Appeal of Environmental Tribunal’s Ostrander decision is happening now!
The Ontario Ministry of the Environment along with the private energy company Gilead Power are having their day in Ontario Divisional Court this week to try and overturn the Ministry’s own Environmental Tribunal’s Rejection of Gilead’s nine turbine wind energy project proposed on the Ostrander Point Crown Land Block on the South Shore of Prince Edward County. The Toronto Star reported on the first day of hearings, which included a small victory for the Prince Edward County Field Naturalist, when the Ministry and Gilead were refused their request to introduce new evidence.
The project was rejected in a 140 page decision in July, 2013, based primarily on its impact on an isolated population of the Endangered Blanding’s Turtle. The tribunal also gave considerable merit to the impact the project would have on migrating birds and the globally rare alvar (limestone pavement) habitat, but did not recognize these are reasons for rejection. Ostrander Point is naturally vegetated public land located on the south shore of Prince Edward County, on the Long Point peninsula. This part of the south shore is a major migratory bird stop-over and and migratory bottleneck, and is within the globally significant Prince Edward County South Shore Important Bird Area (IBA). The area is a candidate Area of Natural and Scientific Interest of the Ontario Ministry of Natural Resources, and a historic breeding location of the Endangered Henslow’s Sparrow.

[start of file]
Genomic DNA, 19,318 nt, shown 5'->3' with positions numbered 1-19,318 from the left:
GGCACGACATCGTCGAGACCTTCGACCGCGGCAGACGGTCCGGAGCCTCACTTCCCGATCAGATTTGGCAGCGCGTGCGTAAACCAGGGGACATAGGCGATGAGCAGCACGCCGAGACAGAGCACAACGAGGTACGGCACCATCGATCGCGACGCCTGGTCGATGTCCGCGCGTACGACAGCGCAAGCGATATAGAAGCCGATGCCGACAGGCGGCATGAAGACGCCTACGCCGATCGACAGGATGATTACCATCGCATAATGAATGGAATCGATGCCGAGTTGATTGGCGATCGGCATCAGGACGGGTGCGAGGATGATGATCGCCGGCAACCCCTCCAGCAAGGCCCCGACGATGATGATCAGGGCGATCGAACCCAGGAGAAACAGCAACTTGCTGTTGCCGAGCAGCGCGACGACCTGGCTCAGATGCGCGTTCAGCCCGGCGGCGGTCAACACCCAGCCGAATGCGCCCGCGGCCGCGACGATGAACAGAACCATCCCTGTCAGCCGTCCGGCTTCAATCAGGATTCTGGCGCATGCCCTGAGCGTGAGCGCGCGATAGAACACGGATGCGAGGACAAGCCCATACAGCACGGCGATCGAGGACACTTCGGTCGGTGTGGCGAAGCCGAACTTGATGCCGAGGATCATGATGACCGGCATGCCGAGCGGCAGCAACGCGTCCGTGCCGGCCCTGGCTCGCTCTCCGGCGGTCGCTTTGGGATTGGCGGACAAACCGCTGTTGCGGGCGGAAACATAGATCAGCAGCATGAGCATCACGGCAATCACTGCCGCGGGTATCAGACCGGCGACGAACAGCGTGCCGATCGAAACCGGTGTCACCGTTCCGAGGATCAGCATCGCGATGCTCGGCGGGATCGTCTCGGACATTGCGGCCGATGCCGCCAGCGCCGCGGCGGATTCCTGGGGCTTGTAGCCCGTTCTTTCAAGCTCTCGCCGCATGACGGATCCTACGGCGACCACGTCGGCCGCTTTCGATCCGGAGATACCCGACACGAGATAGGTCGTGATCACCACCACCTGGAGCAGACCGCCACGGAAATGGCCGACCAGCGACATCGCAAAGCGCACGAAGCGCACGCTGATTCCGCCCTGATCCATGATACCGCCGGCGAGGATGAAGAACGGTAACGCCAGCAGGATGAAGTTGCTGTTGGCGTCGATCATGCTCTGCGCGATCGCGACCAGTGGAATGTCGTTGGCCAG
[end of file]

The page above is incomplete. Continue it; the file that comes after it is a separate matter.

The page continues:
Nature Canada supports the Prince Edward County Field Naturalists in their efforts to defend this extremely important site against industrial development. Nature Canada also supports wind energy development in Canada as one of many measures to reduce green house gas production, and recognizes that most projects do not harm bird populations. However, wind energy should not be built at the cost of biodiversity conservation. The Ostrander project stands out as one of the worst possible locations for a wind energy project. Important Bird Areas and other critical wildlife habitats should be free of all industrial activities, including wind energy projects.